The Middle East region and its economy are built on oil. But this foundation cannot be relied on for ever. Governments in the countries that make up the region, which stretches from Europe to Africa and Asia, understand this and have decided to diversify their economies.
IT is playing a major role in this. With money to invest and well-educated populations, the region is using advanced technology to enhance business as well as the quality of life.
In the process of doing this, the region is becoming a global leader in creating new digital-based industries. Take it from the man heading up GE’s digital strategy. Bill Ruh says the Middle East is one of the most enthusiastic regions when it comes to creating new business models through digital technology.
Look at the UAE, for example. The country has even announced the world’s first-ever minister for artificial intelligence. And in Bahrain, the government is laying the foundations for a world-leading fintech hub.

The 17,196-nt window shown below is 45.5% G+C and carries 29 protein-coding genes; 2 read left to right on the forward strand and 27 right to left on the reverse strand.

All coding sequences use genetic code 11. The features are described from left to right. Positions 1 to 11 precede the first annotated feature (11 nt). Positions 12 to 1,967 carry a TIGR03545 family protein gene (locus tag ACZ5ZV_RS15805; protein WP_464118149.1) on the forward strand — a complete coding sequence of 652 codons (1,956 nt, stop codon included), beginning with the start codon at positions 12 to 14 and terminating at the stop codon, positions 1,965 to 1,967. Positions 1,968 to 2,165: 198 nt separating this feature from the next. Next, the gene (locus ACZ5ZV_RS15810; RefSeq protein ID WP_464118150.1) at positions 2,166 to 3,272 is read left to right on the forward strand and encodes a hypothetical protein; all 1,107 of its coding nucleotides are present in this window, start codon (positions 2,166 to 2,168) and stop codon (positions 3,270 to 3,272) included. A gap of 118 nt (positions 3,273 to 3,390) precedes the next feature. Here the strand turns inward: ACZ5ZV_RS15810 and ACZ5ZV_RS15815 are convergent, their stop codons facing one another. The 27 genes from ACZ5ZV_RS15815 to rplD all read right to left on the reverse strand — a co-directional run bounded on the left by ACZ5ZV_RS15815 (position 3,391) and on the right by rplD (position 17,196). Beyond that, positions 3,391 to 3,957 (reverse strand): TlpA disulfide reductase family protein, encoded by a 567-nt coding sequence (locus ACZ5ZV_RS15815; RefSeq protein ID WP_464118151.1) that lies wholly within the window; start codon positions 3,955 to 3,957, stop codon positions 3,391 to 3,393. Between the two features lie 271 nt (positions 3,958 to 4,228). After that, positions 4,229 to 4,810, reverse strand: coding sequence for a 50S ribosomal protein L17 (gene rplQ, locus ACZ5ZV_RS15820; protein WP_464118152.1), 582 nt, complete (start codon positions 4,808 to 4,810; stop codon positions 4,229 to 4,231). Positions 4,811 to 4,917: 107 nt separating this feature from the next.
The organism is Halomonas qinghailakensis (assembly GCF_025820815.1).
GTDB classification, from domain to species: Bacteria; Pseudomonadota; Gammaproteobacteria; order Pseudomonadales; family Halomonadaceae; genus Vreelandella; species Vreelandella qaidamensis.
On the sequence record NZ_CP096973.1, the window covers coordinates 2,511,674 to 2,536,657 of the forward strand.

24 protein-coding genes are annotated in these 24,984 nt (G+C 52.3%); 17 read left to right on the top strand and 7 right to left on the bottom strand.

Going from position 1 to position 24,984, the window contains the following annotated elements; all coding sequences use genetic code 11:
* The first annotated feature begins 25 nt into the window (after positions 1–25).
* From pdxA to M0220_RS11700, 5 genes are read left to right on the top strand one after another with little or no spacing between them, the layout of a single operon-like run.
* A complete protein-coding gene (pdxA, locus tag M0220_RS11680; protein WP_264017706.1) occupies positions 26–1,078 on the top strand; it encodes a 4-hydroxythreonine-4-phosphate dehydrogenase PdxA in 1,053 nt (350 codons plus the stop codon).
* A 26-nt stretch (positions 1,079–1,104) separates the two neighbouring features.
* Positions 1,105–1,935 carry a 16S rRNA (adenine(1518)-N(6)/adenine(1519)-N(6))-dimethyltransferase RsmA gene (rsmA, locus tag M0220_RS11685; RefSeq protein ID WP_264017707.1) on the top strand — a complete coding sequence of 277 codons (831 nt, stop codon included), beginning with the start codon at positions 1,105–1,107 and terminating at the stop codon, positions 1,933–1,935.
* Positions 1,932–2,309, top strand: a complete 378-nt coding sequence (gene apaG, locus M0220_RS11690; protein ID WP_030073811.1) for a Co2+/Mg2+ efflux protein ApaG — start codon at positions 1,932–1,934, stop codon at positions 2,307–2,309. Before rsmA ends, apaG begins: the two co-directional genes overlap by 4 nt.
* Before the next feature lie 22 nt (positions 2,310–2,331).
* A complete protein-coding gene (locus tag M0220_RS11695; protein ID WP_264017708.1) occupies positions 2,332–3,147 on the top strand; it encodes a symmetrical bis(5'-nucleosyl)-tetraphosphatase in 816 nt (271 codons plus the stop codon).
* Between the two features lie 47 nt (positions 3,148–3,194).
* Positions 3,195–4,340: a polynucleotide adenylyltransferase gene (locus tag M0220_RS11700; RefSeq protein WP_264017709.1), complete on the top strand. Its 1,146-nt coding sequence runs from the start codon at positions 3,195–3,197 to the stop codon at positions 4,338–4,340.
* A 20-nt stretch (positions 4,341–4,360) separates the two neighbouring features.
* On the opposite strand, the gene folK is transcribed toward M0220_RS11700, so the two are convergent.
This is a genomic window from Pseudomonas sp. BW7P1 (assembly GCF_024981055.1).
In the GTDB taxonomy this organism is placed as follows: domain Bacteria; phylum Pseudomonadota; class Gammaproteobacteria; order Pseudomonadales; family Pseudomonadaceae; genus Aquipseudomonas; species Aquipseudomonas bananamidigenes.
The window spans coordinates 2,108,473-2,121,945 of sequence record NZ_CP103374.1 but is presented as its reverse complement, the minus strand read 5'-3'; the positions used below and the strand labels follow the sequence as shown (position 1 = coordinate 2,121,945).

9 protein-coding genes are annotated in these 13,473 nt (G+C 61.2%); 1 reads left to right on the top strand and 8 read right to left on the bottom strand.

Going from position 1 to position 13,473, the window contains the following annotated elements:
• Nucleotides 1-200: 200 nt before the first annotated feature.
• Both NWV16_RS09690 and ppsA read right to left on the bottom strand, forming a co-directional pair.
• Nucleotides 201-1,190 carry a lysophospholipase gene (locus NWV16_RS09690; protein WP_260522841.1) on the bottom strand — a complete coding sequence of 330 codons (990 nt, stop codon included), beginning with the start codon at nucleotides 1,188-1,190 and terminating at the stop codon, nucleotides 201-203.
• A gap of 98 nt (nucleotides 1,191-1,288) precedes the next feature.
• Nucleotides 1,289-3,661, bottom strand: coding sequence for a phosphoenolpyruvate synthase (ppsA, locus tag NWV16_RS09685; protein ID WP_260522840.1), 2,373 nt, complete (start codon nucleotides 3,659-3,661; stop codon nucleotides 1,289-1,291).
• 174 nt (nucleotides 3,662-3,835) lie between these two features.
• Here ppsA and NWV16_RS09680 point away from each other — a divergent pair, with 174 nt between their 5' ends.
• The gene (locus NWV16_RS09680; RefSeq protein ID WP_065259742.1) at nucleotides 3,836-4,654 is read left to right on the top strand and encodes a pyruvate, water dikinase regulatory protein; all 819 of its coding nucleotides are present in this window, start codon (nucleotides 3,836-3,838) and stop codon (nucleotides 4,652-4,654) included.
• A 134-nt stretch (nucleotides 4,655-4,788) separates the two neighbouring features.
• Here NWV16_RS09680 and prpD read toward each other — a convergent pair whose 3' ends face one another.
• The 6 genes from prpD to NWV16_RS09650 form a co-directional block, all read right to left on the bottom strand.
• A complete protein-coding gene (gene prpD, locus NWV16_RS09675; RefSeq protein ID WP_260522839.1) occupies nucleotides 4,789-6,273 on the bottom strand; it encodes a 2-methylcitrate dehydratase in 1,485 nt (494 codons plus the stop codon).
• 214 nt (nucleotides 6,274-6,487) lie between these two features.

Read this top 10 for more examples of digital transformation in the Middle East.
The Middle East is one of the most enthusiastic regions about GE’s new digital business model, according to the man heading up GE Digital.
Around five years ago, former GE CEO Jeff Immelt took the decision to move the company into the digital age. This involved building intelligence into its products and creating a service-based business model. Today, the man charged with steering this vast digitisation endeavour is Bill Ruh, CEO of GE Digital and GE’s chief digital officer (CDO).
Since 2015, when the GE Digital business unit was formed, one of Ruh’s goals has been to link the products sold through its international business units to GE’s Predix power services that use predictive data analytics.
In an interview with Computer Weekly, Ruh describes the Middle East region as one of the most enthusiastic customers of GE’s digitally powered offerings. “It’s one of the reasons the Middle East is the territory I’ve visited most this year. I’ve been three times already,” he says.